Caution: Earnouts Ahead

Tying price to performance can be a good way to acquire hard-to-value companies -- if you're careful.

You’ve valued your target fairly, and your acquisition is almost complete. But you still don’t buy the sellers’ unbridled optimism about their own prospects. If you’re like some acquirers, you might design an earnout — a performance-based component of the final price — to bridge the gap between your projections and theirs.

Besides allowing both parties to “agree to disagree” on elements of the valuation, such contingency terms usually create incentives for managers to stay on and work hard after the acquisition. Earnouts also spread the risk in a deal. Robert Bruner, a finance professor at the University of Virginia’s Darden School of Business Administration, explains that they function very much like a call option, “letting the buyer commit a little money, and then wait and see what the outcome is.”

Most experts believe earnouts have a useful place in the mergers-and-acquisitions toolbox, if perhaps limited to certain types of smaller, nonpublic deals. Be careful, though. CFOs who have used them warn they can be dangerous if handled improperly.

Contingency terms are found in 4 percent of all announced U.S. deals — closer to 10 percent of deals valued at or below $250 million. More than 200 acquisitions have contained earnouts in each of the past five years, with the total value of the transactions peaking at $27.9 billion in 2000.

Professor Bruner suggests that their increased use of late reflects the rise of intangible assets in M&A valuations, and the need for seller and buyer to work out the pricing disagreements that intangibles can cause. Earnouts are most often considered “in the case of young companies, unproven new technologies, unmarketed artistic or creative assets, major new products or geographic markets — anywhere there is a great deal of uncertainty about the future,” says Bruner. And they are sometimes the sole basis of payment for distressed properties.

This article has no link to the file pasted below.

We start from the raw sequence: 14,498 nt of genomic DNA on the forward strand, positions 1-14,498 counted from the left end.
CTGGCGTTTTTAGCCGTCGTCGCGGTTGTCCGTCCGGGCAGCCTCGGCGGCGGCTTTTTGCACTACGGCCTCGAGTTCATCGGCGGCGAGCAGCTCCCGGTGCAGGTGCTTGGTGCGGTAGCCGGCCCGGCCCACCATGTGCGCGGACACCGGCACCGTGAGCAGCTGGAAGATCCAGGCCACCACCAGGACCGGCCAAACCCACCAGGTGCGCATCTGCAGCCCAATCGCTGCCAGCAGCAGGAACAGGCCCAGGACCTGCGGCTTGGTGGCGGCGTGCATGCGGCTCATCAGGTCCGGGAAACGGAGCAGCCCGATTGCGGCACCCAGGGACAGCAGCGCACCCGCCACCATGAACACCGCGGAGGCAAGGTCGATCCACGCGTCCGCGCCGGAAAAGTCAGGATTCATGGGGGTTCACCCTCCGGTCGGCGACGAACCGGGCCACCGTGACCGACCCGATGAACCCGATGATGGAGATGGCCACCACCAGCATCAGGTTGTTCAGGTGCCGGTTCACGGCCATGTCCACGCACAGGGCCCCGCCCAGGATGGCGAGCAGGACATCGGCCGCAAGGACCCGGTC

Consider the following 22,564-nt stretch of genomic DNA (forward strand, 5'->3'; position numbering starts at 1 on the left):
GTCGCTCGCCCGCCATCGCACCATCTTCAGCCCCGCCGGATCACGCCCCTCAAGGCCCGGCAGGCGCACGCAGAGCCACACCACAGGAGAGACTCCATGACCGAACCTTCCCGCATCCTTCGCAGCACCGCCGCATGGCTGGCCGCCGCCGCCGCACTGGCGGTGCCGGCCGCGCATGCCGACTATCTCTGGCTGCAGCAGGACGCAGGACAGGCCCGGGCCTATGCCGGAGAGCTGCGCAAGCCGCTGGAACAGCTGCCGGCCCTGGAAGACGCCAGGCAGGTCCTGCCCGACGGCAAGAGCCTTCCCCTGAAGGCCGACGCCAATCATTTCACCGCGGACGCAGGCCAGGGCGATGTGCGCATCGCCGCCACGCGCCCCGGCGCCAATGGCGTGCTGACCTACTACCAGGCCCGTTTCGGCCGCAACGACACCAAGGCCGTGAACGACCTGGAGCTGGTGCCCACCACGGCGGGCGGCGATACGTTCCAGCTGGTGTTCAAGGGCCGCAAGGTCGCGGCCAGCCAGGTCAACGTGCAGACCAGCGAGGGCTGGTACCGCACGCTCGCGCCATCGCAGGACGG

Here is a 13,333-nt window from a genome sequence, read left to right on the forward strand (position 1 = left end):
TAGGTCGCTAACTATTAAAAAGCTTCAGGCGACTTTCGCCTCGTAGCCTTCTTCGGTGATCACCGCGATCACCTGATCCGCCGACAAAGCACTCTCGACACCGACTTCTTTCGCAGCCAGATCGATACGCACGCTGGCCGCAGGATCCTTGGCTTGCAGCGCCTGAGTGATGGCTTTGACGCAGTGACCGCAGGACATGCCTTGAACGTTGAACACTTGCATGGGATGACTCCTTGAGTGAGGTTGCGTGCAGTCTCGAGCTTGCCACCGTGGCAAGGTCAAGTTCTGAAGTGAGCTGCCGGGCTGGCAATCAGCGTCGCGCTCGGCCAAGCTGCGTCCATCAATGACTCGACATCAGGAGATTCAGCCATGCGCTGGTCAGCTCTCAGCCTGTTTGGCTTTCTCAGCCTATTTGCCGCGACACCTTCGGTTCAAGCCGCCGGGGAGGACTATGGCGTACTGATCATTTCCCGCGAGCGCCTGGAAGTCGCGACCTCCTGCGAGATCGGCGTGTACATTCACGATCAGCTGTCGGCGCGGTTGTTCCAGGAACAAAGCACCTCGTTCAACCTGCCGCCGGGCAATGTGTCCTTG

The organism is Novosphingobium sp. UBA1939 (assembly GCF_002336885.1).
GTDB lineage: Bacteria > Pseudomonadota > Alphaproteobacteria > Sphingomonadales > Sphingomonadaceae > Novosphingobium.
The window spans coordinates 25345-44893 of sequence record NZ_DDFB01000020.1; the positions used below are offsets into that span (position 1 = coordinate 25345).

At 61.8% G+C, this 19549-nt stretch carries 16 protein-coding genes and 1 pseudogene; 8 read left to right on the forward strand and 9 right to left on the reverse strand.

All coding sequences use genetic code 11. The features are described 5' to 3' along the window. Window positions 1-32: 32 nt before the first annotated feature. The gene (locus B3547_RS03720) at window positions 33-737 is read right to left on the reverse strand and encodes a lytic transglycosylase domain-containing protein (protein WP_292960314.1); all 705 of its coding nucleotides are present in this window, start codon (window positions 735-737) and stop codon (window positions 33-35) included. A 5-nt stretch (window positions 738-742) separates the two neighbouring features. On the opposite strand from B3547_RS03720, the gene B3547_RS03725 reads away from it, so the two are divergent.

Among the current crop of earnout deals is E-Trade Group’s purchase of online trading platform Tradescape Corp. for $100 million of E-Trade stock, a price that could grow to include shares worth another $180 million. “If we have to pay out that extra amount, we will be very happy,” says E-Trade CFO Len Purkis, noting that Tradescape must reach both “aggressive earnings targets and revenue goals” for that to happen. Tradescape’s owner-managers, of course, would cheer also, since they would earn the big contingency payment.

Earnout Burnout

So what are the hazards? For one thing, if poorly structured, earnouts can lead to opportunistic behavior by the seller-managers as they try to trigger their hefty payouts. It’s “poison to structure an earnout for only a short period of time,” notes Bruner, citing a term of one year or less as a common cause of trouble.

Baltimore-based Sylvan Learning Systems Inc. certainly found it so. The company, a prolific acquirer of educational companies in recent years, started out by setting up one-year earnouts. For the managers Sylvan retained, “the natural response was to go gangbusters in terms of revenues, and not spend for future growth,” says senior vice president and CFO Sean Creamer. Sylvan now designs earnouts for three years or more, and monitors the deals carefully, sometimes using special audits to make sure the managers aren’t “gaming the system.”


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